The political standoff between Taiwan president Chen Shui-bian following his hair's-breadth victory in a contested March 20 poll and thousands of opposition supporters who took to the streets calling for a recount has eased to a halt, with the filing of two lawsuits by opposition candidate Lien Chan, RFA reports.
Taiwan's Central Election Commission officially declared Chen, together with running mate vice-president Annette Lu, the winner last week in spite of widespread protests outside the Presidential palace in Taipei and in other cities across the island.
Lien, who led a rally of half a million people in Taipei at the weekend, filed a lawsuit Monday to contest Chen's win by a margin of just 30,000 votes out of more than 13 million cast. An election-eve assassination attempt slightly injured Chen and vice-president Annette Lu and, Lien says, led to a surge in sympathy votes.
Chen also agreed to a judicial recount of the vote, and to abide by the outcome. He has asked Lien to formally contest the election in court.
"The cases, once submitted, will get the highest priority," said a spokeswoman for the High Court. "But it will be up to the judges to decide when a recount will be held."
Lien's lawyers submitted a lawsuit to nullify Chen's victory to the court late Monday, citing as the primary reason a record 330,000 invalid ballots and voting irregularities.
The suit also asked the court to clarify doubts surrounding the election-eve shooting and to rule on whether a decision to activate the national security mechanism had affected the election outcome.
Lien says some 200,000 soldiers and police�many of them his supporters�were unable to vote after the mechanism was activated. Chen says the move did not lead to any increase in military deployment.
Another lawsuit seeking to invalidate the poll, which the Nationalist hope could lead to a new election, would be filed on Tuesday or Wednesday, said party spokesman Justin Chou.
As protesters took to the streets in the political uproar that followed the poll and shootings, Beijing issued a warning that it would not stand by and watch if the island descended into turmoil.
"We will not sit by watching should the post-election situation in Taiwan get out of control, leading to social turmoil, endangering the lives and property of our flesh-and-blood brothers, and affecting stability across the Taiwan strait," Beijing's policy-making Taiwan Affairs Office said in a statement.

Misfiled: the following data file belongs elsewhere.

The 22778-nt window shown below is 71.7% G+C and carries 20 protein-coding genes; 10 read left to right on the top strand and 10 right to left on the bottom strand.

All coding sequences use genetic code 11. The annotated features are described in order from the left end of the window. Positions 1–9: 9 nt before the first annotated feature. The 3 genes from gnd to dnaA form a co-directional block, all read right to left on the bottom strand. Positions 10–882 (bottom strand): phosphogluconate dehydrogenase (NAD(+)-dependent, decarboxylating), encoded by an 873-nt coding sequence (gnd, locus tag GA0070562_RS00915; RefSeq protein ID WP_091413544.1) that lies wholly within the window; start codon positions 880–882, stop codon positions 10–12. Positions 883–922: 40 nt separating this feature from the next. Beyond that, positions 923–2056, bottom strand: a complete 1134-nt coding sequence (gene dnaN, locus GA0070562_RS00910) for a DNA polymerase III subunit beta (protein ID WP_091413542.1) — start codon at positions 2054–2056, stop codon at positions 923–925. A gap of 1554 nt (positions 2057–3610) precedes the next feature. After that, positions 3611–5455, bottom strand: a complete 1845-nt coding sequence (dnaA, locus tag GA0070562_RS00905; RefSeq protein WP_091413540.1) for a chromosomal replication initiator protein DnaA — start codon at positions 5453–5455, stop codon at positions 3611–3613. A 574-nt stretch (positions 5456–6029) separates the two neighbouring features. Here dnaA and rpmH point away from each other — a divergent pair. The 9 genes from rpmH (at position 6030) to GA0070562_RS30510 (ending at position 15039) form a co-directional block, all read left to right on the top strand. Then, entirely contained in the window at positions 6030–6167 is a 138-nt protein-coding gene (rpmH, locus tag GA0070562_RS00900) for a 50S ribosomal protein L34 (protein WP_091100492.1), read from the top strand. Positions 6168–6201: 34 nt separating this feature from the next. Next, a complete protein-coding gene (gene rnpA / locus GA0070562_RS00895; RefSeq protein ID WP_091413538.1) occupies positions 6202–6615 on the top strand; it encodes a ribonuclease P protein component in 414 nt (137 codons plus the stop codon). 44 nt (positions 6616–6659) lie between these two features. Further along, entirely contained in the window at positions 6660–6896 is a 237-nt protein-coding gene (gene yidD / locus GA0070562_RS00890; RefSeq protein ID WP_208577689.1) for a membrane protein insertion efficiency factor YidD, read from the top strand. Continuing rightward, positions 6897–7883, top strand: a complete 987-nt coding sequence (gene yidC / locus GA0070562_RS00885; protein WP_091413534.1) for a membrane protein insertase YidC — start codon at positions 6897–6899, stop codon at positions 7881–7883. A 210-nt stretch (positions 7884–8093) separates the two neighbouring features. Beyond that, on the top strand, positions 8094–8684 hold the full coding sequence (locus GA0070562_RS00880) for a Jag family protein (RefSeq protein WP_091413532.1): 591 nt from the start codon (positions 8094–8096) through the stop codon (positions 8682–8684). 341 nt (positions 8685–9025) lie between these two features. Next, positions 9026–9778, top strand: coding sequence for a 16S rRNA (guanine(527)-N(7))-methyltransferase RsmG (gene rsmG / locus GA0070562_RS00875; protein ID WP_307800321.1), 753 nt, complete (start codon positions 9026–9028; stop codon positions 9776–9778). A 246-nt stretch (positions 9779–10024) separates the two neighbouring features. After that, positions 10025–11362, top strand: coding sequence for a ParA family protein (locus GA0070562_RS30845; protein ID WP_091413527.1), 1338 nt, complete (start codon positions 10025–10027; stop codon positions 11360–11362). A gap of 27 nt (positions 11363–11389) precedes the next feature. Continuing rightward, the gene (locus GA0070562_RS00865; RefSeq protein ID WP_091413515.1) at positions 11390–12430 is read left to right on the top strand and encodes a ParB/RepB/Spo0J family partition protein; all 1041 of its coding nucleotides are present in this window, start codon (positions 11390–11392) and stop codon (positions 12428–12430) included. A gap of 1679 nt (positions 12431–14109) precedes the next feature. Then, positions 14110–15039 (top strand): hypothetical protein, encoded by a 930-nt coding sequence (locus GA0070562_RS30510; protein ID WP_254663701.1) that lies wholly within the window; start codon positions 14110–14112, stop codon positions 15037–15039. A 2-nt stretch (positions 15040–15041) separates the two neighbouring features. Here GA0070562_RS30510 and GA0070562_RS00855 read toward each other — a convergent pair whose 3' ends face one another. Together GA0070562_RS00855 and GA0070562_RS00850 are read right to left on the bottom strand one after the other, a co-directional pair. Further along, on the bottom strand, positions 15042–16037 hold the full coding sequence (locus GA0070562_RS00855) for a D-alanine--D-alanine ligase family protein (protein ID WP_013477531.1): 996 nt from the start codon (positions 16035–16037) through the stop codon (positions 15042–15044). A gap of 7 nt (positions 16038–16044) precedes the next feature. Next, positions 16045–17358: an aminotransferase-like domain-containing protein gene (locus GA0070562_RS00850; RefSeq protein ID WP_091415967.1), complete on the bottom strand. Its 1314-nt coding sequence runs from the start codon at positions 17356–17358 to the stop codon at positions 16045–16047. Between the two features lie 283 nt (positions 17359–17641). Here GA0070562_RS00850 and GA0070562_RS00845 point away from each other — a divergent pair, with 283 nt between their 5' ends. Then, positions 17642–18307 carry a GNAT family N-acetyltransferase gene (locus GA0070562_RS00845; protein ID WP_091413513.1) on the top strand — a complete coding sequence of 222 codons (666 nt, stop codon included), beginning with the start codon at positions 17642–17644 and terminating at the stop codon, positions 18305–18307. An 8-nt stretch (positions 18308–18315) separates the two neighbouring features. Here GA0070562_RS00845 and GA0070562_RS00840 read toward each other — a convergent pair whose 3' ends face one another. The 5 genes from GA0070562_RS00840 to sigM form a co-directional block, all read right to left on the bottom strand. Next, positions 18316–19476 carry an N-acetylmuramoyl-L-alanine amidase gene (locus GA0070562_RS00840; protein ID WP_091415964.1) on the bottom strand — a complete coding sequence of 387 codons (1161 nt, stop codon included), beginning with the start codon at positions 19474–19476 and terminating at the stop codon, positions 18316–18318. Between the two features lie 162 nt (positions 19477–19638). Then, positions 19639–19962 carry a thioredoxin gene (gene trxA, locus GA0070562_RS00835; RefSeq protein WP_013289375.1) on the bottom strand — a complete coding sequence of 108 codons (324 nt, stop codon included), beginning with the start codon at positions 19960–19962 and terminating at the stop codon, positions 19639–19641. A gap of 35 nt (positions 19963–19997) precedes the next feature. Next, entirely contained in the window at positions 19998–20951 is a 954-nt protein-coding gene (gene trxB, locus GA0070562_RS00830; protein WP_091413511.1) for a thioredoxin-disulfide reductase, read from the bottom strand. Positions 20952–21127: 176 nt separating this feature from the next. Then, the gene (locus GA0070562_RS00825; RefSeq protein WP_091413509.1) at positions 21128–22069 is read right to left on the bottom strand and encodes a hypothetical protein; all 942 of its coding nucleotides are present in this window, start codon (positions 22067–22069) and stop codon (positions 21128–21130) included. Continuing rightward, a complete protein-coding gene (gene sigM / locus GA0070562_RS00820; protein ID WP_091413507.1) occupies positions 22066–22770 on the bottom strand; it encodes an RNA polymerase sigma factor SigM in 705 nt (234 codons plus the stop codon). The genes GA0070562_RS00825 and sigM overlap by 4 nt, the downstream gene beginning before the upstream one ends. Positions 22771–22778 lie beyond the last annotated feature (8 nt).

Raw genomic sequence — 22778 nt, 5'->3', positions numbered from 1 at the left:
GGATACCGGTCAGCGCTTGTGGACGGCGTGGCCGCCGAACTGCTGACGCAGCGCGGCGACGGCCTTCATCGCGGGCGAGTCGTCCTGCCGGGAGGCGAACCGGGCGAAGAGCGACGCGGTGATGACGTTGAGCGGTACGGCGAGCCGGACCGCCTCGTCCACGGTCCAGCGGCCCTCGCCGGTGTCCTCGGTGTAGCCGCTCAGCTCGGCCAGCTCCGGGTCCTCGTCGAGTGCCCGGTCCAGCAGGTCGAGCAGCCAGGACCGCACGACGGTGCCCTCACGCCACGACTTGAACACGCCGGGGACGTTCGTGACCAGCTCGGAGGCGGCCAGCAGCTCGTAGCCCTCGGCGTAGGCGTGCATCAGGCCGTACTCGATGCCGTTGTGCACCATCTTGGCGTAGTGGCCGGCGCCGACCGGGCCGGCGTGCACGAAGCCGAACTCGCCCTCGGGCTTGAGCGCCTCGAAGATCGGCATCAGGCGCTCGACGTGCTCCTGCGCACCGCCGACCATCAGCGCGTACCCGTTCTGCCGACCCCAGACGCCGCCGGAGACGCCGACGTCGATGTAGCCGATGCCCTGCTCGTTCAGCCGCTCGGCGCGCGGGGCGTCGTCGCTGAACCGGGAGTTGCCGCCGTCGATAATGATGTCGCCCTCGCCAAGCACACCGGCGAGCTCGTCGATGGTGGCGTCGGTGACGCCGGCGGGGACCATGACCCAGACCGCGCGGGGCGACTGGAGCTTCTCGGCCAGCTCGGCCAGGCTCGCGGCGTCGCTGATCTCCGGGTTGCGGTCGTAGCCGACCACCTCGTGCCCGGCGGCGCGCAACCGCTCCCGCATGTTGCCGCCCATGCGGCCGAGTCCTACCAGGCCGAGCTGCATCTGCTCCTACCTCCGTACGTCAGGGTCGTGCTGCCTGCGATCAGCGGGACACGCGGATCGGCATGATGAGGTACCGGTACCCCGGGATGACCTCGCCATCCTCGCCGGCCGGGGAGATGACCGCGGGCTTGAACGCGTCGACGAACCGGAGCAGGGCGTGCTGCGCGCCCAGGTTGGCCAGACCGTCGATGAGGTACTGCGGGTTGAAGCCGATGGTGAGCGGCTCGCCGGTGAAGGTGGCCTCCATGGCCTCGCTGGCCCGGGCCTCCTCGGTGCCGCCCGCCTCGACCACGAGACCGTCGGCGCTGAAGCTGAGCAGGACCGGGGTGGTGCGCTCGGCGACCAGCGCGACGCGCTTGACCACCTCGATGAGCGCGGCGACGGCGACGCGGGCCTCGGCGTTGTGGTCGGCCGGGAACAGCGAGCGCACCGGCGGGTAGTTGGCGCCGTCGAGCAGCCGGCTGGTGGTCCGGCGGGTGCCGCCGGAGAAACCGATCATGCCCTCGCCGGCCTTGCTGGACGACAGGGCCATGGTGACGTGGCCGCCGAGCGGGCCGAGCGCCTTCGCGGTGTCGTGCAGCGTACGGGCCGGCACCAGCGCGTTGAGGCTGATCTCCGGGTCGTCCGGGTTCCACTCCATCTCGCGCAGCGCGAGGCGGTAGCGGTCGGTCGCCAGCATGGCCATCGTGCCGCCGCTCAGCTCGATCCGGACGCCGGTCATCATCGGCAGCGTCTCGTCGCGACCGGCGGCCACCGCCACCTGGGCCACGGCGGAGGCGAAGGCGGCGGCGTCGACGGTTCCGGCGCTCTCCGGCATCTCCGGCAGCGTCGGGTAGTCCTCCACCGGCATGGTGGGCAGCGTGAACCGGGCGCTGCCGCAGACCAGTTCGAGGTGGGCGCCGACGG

It took note that the result had been declared without regard to opposition complaints and the opposition was persisting with its refusal to recognize the outcome. "We are closely following the developments in Taiwan," it said.
Taiwan's Mainland Affairs Council (MAC) issued a rapid response to Beijing. "Communist China has no reason to criticize our internal affairs. It is crudely interfering in our internal affairs," the MAC said, expressing great dissatisfaction.
It said Taiwan, which is governed under the constitution of the Republic of China, a sovereign entity set up in China following the 1911 revolution of Dr. Sun Yat-sen, was capable of dealing with internal dissent. Chen's victory came after a bitter and hard-fought presidential campaign, in which the question of relations with China appeared to split Taiwan more or less down the middle.
"We are doing our best to maintain cross-Straits stability and have not interfered in communist China's internal affairs. We hope communist China can fully respect our laws," it said.
Meanwhile, the White House congratulated Chen Friday on his victory. While the White House recognized there were pending legal challenges to the results of the March 20 elections, Taiwan's people should be applauded for embracing established legal mechanisms and rejecting extra-legal options to resolve their differences, spokesman Scott McLellan said.
Taiwan has been governed separately from the Chinese mainland since 1949, when the KMT fled to the island after losing a civil war to the Chinese Communists under Mao Zedong. #####